Scotland’s teachers set to reject 12 per cent two-year pay rise offer
Teachers in Scotland will be recommended to reject the latest pay offer from Cosla, the country’s largest teaching union has indicated.
Following a meeting yesterday, the EIS council announced it had voted “narrowly” to recommend a rejection of the revised offer – a 9% increase between April 2018 and April 2019, with a further 3% next year. Teaching unions have been campaigning for a 10% one-year deal.
A consultative ballot of EIS members will now be held on the offer, with a recommendation from the council that it should be rejected.
The council also agreed the ballot communication will reflect the range of opinions expressed, including arguments both for and against the offer to support members in making an informed decision.
EIS general secretary Larry Flanagan said: “Following today’s decision at council, it will now be for our members to decide on whether to accept or reject this revised offer.”
Scotland’s council leaders agreed earlier in the day to support a Scottish Government Policy intervention and support the revised offer.
Councillor Gail Macgregor said: “I am pleased that council leaders have today agreed to present a revised proposal incorporating the additional monies made available by the Scottish Government to the teaching unions.”
Deputy First Minister John Swinney said the offer represented a “fair pay rise” for teachers.
Mr Swinney said: “It is extremely disappointing that EIS council have voted to recommend rejection of the enhanced offer agreed by Cosla earlier today, and by such a narrow margin.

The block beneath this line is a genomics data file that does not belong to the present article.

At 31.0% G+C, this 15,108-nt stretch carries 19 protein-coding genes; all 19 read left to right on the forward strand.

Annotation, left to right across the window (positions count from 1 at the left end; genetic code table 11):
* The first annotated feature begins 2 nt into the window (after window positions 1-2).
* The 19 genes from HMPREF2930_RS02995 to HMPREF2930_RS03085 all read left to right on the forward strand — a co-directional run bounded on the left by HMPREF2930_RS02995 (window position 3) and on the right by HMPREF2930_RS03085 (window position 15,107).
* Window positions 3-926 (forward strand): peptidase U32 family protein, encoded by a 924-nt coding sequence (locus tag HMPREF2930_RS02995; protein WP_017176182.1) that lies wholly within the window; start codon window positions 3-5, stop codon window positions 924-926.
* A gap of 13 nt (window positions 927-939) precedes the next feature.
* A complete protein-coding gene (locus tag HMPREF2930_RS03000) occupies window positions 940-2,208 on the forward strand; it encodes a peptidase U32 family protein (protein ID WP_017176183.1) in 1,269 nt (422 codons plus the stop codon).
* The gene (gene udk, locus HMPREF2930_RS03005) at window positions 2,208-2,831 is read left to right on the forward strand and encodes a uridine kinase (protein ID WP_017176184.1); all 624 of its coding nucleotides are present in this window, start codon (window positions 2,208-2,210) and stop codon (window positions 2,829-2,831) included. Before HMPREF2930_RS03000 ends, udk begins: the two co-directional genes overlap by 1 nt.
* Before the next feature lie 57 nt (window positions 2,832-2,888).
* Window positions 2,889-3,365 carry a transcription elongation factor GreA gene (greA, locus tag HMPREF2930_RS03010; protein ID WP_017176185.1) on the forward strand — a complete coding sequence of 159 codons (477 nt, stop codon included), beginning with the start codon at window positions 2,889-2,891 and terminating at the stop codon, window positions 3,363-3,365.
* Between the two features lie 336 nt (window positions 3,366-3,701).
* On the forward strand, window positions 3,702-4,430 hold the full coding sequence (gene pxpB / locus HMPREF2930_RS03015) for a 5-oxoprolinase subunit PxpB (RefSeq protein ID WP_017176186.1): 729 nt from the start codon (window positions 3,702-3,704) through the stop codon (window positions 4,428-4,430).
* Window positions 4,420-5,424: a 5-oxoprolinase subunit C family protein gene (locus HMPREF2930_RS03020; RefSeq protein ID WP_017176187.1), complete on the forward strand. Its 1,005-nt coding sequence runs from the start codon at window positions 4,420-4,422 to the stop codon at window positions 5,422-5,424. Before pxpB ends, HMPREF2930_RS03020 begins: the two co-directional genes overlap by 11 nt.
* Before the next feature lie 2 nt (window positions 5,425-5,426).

“This offer would see teachers receive a minimum 9% increase between January 2018 and April 2019, with a further 3% rise in April 2020.
“It is a clear indication of our commitment to recruit and retain teachers, and is unmatched in the public sector.
“The Scottish Government will provide the funding for pay restructuring in addition to the Local Government settlement.
“I am pleased this offer will be put to teachers for their consideration despite the narrow EIS leadership recommendation to reject it.”
He added: “We believe that this offer represents the fair pay rise that teachers deserve and the consultative ballot planned by EIS still presents an opportunity to get this pay rise into their members’ pockets as soon as possible. That is what is in everyone’s interests and other professional associations have already made clear that this is what they support and this is what we will continue to work towards. Industrial action is not in anyone’s interests.”